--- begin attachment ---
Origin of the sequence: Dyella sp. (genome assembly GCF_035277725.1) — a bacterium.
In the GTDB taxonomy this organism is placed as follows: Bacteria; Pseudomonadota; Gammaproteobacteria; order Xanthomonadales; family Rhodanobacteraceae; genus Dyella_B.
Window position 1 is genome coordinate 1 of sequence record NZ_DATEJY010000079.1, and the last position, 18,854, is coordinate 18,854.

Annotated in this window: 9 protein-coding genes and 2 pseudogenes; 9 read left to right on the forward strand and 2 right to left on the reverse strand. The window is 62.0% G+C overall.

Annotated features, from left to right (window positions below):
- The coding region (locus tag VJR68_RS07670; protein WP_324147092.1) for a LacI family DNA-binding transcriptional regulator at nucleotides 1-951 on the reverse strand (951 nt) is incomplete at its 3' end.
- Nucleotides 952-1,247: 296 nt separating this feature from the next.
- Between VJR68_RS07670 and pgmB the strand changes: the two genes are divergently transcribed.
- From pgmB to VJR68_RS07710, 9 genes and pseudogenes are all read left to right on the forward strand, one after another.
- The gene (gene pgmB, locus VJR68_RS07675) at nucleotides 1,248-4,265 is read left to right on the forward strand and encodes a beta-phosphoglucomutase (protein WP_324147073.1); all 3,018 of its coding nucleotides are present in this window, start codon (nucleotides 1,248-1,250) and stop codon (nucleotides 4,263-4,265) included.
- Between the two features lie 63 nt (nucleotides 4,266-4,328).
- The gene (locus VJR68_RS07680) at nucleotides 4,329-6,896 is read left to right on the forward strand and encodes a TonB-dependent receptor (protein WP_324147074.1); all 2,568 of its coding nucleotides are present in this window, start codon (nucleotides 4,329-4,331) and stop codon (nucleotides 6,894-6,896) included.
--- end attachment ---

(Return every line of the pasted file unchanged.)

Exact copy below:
Origin of the sequence: Dyella sp. (genome assembly GCF_035277725.1) — a bacterium.
In the GTDB taxonomy this organism is placed as follows: Bacteria; Pseudomonadota; Gammaproteobacteria; order Xanthomonadales; family Rhodanobacteraceae; genus Dyella_B.
Window position 1 is genome coordinate 1 of sequence record NZ_DATEJY010000079.1, and the last position, 18,854, is coordinate 18,854.

Annotated in this window: 9 protein-coding genes and 2 pseudogenes; 9 read left to right on the forward strand and 2 right to left on the reverse strand. The window is 62.0% G+C overall.

Annotated features, from left to right (window positions below):
- The coding region (locus tag VJR68_RS07670; protein WP_324147092.1) for a LacI family DNA-binding transcriptional regulator at nucleotides 1-951 on the reverse strand (951 nt) is incomplete at its 3' end.
- Nucleotides 952-1,247: 296 nt separating this feature from the next.
- Between VJR68_RS07670 and pgmB the strand changes: the two genes are divergently transcribed.
- From pgmB to VJR68_RS07710, 9 genes and pseudogenes are all read left to right on the forward strand, one after another.
- The gene (gene pgmB, locus VJR68_RS07675) at nucleotides 1,248-4,265 is read left to right on the forward strand and encodes a beta-phosphoglucomutase (protein WP_324147073.1); all 3,018 of its coding nucleotides are present in this window, start codon (nucleotides 1,248-1,250) and stop codon (nucleotides 4,263-4,265) included.
- Between the two features lie 63 nt (nucleotides 4,266-4,328).
- The gene (locus VJR68_RS07680) at nucleotides 4,329-6,896 is read left to right on the forward strand and encodes a TonB-dependent receptor (protein WP_324147074.1); all 2,568 of its coding nucleotides are present in this window, start codon (nucleotides 4,329-4,331) and stop codon (nucleotides 6,894-6,896) included.